Tulane Outbreak Daily | June 19, 2020

Featured Headlines

Some parts of the U.S. are ‘on the cusp of losing control’ – CNBC

As new coronavirus cases surge in several states across the American South and West, the hardest-hit areas are now “on the cusp of losing control,” former Food and Drug Administration Commissioner Dr. Scott Gottlieb told CNBC on Thursday.

10 Percent of Wuhan Study Patients Lose Coronavirus Antibodies Within Weeks – Newsweek

Chinese scientists have cast doubt over whether we have long-lasting immunity to the coronavirus in two studies released this week, prompting them to question the use of immunity certificates. [Related pre-pub study]

We Will Be Living With the Coronavirus Pandemic Well Into 2021 – Bloomberg

Most experts believe a vaccine won’t be ready until next year. It’s time to reset our expectations and change our behavior.

Dr. Fauci is frustrated Americans aren’t taking virus seriously; global cases top 8.5 million – CNBC

Global coronavirus cases now top 8.5 million, having added another 1 million cases in just over a week. Hot spots in Latin America and the Middle East have contributed to the rise, with cases still ticking higher in the U.S. and cases in Europe hitting a relative plateau.

Wildlife Trade Spreads Coronaviruses as Animals Get to Market – New York Times

DNA tests show an increase in the number of animals with positive tests for some coronaviruses from the time they are trapped until they arrive on someone’s dinner plate. (Dr. W., I’m always on the lookout for zoonotic headlines)

People probably caught coronavirus from minks. That’s a wake-up call to study infections in animals, researchers say. – Washington Post

The minks on Dutch fur farms first got sick in mid-April, showing symptoms ranging from runny noses to severe respiratory distress. They had caught the novel coronavirus from human handlers, the government later said, and soon farmed minks appeared to have passed it back to two other people, in the world’s first reports of animal-to-human transmission since the pandemic began.

Clinical Considerations

Chloroquine-induced torsades de pointes in a patient Q1 with coronavirus disease 2019 – Heart Rhythm Journal

The case for chloroquine and hydroxychloroquine, as treatment of the coronavirus disease 2019 (COVID-19) pandemic, has been voiced not only in medical journals1 but also in the popular press.2 Not only is the efficacy of these antimalarial and anti-inflammatory compounds as antiviral drugs uncertain, but there is also an ongoing debate about their safety.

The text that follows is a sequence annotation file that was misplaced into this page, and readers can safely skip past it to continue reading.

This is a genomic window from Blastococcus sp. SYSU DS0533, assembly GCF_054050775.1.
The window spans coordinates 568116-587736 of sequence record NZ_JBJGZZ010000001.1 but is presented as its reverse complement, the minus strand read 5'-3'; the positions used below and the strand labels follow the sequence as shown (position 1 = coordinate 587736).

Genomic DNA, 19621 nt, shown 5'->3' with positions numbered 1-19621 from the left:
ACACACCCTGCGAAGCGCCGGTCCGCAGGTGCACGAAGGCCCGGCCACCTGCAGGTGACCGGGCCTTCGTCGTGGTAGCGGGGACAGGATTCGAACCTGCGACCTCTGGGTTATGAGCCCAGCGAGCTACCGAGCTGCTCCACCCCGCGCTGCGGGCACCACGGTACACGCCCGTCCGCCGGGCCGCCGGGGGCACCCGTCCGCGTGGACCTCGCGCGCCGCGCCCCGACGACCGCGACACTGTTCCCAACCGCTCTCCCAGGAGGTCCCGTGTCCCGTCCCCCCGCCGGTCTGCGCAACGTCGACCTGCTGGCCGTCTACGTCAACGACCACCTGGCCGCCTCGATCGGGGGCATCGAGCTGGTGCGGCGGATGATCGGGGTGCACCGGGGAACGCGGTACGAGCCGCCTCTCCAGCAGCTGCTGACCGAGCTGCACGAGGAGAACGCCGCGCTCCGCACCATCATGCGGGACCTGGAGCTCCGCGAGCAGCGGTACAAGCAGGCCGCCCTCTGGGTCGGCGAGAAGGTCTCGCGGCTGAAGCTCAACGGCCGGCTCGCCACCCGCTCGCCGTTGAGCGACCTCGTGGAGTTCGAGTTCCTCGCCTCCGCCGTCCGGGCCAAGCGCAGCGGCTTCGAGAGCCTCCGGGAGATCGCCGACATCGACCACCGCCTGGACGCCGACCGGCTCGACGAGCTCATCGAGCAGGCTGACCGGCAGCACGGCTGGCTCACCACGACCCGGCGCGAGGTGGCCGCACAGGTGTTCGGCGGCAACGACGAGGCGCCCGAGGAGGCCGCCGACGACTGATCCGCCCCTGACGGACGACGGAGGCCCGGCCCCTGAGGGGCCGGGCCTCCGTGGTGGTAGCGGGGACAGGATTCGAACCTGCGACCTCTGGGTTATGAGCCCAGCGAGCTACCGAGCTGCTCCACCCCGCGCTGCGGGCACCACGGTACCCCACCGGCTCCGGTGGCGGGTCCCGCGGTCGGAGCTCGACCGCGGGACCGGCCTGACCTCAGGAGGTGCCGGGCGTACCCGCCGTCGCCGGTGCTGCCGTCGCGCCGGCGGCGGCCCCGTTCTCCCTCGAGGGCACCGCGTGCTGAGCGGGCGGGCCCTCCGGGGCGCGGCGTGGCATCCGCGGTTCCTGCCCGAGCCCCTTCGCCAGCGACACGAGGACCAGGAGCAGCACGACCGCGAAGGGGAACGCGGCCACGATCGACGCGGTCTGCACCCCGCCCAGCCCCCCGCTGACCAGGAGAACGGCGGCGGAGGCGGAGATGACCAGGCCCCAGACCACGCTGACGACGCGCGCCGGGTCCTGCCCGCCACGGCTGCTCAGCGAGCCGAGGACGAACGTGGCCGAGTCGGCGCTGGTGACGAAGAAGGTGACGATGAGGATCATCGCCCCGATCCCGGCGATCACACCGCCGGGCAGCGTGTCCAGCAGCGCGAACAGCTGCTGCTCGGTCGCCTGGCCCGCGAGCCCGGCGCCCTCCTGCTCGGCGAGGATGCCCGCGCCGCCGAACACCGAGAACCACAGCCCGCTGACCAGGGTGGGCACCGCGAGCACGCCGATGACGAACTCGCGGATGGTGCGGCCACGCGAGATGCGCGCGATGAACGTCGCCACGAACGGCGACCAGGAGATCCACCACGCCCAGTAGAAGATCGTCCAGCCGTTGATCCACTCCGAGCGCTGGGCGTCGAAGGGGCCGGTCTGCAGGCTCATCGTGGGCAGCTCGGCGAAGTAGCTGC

What Does Asymptomatic COVID-19 Look Like Under the Surface? – MedPageToday

Asymptomatic individuals carrying SARS-CoV-2 shed the virus longer than those with COVID-19 symptoms, with other lab findings suggesting the symptomatic patients mounted more robust immune responses. [Related Nature Study]

Asymptomatic COVID-19 Cases May Have Weaker Immune Responses – Genetic Engineering and Biotech News

A SARS-CoV-2 infection can result in a wide spectrum of symptoms, from asymptomatic to gravely ill. The majority of people infected with SARS-CoV-2 experience a mild to severe respiratory illness with symptoms that include fever, cough, and shortness of breath—appearing 2–14 days after exposure. However, other infections remain asymptomatic. Neither the clinical features nor the immune responses of asymptomatic cases have been well described.

COVID-19 patients can ‘shed high load of virus’ in first week, irrespective of symptoms: Singapore study – CNA

COVID-19 patients can shed high loads of the novel coronavirus into the air and onto surfaces in their first week of illness, irrespective of their symptoms, according to a recent Singapore study published by the National Centre for Infectious Diseases (NCID).

Hypertension Ups Risk of Dying From COVID-19, But What About BP Meds? – MedPageToday

According to the CDC, 45% of Americans have hypertension or are taking medications for this condition. Concerns that angiotensin-converting enzyme (ACE) inhibitors and angiotensin receptor blockers (ARBs), also known as RAAS inhibitors, increase susceptibility to COVID-19 and the likelihood of severe disease are based on considerations of biological plausibility and the observation that there is an overrepresentation of patients with hypertension and other cardiovascular comorbidities among patients with COVID-19 who have poor outcomes.